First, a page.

I will say this on behalf of Abzu, outside of its beauty and meditative qualities, after I finished the game, I watched some YouTubers play through it and it was very sweet, watching them have what I would call a genuinely playful experience, in the vein of child’s exploratory play. That doesn’t happen very often in a video game. For whatever reason, video games tend to carry a certain level of innate awareness to them that precludes that sort of innocent play. It was kind of endearing to see.
I played Journey for a while, but ultimately, I shied away from it because it was multiplayer and I feel very hesitant about most multiplayer games to begin with. I’m glad I played Abzu, but mostly because it was relaxing and pretty, and less because of any artistic or political transcendence.
While I don’t want to hijack this discussion to just be about Journey, I do want to respond to your last point. What made Journey so great was that its multiplayer was invisible—I imagine a portion of players *didn’t realize* the game was multiplayer, and thought they were just interacting with strange AI companions. Most of the negative aspects of multiplayer stem from the negative aspects of interacting with other human beings—but because Journey fundamentally restricts the actions available, these don’t come into play. It is genuinely impossible to be a dick to somebody in Journey. So I’d encourage you to give it another shot!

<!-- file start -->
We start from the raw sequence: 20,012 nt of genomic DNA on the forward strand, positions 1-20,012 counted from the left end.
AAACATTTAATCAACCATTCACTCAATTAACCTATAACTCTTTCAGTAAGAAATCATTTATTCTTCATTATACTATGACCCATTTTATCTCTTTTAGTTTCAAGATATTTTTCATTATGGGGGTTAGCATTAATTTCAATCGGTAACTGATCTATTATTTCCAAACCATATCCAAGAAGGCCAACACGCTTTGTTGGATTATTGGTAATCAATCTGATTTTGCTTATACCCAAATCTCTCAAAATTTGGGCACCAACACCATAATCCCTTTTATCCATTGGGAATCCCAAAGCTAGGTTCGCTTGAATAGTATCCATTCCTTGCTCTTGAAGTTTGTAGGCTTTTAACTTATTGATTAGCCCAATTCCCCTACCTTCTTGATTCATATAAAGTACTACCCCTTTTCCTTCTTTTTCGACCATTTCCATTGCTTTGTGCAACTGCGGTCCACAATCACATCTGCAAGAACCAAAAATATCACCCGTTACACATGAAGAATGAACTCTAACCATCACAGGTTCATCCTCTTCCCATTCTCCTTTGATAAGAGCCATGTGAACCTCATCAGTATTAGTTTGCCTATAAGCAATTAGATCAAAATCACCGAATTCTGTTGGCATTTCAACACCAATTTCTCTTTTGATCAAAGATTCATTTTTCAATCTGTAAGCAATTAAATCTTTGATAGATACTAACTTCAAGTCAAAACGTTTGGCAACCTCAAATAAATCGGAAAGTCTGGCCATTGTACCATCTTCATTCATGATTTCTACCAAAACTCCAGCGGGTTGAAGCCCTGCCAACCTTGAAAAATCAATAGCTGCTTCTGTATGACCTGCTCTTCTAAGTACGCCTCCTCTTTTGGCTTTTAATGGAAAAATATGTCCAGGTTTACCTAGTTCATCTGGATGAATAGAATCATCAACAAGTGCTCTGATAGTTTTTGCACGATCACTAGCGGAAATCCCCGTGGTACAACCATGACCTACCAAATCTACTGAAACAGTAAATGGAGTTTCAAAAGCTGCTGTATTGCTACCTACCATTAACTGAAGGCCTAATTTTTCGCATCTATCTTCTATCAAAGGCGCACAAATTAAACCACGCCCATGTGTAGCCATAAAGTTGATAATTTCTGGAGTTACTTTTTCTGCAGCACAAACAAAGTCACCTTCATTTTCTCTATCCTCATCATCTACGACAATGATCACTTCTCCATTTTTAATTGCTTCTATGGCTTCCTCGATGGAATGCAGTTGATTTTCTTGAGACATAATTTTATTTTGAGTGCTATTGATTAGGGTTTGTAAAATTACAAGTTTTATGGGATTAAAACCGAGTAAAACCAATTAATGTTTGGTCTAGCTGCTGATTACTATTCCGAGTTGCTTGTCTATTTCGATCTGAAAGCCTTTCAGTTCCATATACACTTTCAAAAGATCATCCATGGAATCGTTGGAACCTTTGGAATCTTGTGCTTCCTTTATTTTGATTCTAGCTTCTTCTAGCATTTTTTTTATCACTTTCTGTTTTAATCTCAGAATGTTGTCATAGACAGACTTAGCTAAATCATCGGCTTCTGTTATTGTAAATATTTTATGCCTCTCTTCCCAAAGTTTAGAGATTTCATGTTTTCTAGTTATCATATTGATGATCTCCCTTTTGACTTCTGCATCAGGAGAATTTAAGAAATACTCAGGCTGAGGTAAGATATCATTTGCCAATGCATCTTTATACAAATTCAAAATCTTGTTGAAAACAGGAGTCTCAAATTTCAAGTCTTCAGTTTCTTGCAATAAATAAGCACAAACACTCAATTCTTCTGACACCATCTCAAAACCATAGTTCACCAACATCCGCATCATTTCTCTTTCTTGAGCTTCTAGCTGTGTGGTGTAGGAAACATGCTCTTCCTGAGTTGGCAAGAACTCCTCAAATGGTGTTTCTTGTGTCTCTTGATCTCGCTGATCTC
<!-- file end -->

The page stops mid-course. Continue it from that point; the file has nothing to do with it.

I don’t watch Let’s Plays, but I’m not surprised to hear that you witnessed that. One of the better aspects of LP culture is that streamers are encouraged to seek out games that will surprise them, because (outside of esports/speedrunning) it’s much more interesting for the audience to see a streamer react to the unexpected rather than just do what they always do. This means you have a lot of people poking their head into indie games who have only played conventional titles, and when you have a console-focused game like Abzu, it’s that much more likely to happen. It is definitely nice to see, and I think it illustrates that most of my issues with Abzu stem not really from the game itself, but from me having played many similar titles, and so Abzu suffers simply because I’ve played better or more interesting ones.